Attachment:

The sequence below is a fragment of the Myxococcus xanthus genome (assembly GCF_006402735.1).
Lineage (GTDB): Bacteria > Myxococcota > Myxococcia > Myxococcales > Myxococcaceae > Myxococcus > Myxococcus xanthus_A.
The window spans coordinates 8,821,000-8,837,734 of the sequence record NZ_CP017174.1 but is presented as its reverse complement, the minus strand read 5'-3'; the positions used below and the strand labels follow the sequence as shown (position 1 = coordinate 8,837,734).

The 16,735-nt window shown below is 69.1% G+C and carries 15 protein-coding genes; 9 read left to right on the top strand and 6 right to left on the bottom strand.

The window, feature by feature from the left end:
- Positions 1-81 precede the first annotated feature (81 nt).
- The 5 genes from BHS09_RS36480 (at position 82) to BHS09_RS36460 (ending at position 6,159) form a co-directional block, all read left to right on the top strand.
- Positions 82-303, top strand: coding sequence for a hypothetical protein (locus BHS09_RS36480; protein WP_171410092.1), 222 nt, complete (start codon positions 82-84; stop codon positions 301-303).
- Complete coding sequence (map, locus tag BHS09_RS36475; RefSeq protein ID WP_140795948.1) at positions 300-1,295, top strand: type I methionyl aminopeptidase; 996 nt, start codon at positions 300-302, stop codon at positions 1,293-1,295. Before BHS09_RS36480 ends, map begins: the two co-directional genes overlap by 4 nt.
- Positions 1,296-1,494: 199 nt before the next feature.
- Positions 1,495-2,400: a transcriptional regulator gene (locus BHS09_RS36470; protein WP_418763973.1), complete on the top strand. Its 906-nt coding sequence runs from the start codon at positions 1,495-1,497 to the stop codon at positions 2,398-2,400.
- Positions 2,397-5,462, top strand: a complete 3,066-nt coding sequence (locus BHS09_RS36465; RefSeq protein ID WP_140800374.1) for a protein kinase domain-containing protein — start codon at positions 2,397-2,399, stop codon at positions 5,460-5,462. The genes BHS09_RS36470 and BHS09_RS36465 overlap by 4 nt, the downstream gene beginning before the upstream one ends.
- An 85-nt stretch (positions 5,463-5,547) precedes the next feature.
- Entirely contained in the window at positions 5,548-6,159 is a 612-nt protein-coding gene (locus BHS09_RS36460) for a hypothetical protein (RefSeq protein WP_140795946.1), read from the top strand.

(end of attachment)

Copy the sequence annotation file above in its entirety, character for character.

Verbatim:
The sequence below is a fragment of the Myxococcus xanthus genome (assembly GCF_006402735.1).
Lineage (GTDB): Bacteria > Myxococcota > Myxococcia > Myxococcales > Myxococcaceae > Myxococcus > Myxococcus xanthus_A.
The window spans coordinates 8,821,000-8,837,734 of the sequence record NZ_CP017174.1 but is presented as its reverse complement, the minus strand read 5'-3'; the positions used below and the strand labels follow the sequence as shown (position 1 = coordinate 8,837,734).

The 16,735-nt window shown below is 69.1% G+C and carries 15 protein-coding genes; 9 read left to right on the top strand and 6 right to left on the bottom strand.

The window, feature by feature from the left end:
- Positions 1-81 precede the first annotated feature (81 nt).
- The 5 genes from BHS09_RS36480 (at position 82) to BHS09_RS36460 (ending at position 6,159) form a co-directional block, all read left to right on the top strand.
- Positions 82-303, top strand: coding sequence for a hypothetical protein (locus BHS09_RS36480; protein WP_171410092.1), 222 nt, complete (start codon positions 82-84; stop codon positions 301-303).
- Complete coding sequence (map, locus tag BHS09_RS36475; RefSeq protein ID WP_140795948.1) at positions 300-1,295, top strand: type I methionyl aminopeptidase; 996 nt, start codon at positions 300-302, stop codon at positions 1,293-1,295. Before BHS09_RS36480 ends, map begins: the two co-directional genes overlap by 4 nt.
- Positions 1,296-1,494: 199 nt before the next feature.
- Positions 1,495-2,400: a transcriptional regulator gene (locus BHS09_RS36470; protein WP_418763973.1), complete on the top strand. Its 906-nt coding sequence runs from the start codon at positions 1,495-1,497 to the stop codon at positions 2,398-2,400.
- Positions 2,397-5,462, top strand: a complete 3,066-nt coding sequence (locus BHS09_RS36465; RefSeq protein ID WP_140800374.1) for a protein kinase domain-containing protein — start codon at positions 2,397-2,399, stop codon at positions 5,460-5,462. The genes BHS09_RS36470 and BHS09_RS36465 overlap by 4 nt, the downstream gene beginning before the upstream one ends.
- An 85-nt stretch (positions 5,463-5,547) precedes the next feature.
- Entirely contained in the window at positions 5,548-6,159 is a 612-nt protein-coding gene (locus BHS09_RS36460) for a hypothetical protein (RefSeq protein WP_140795946.1), read from the top strand.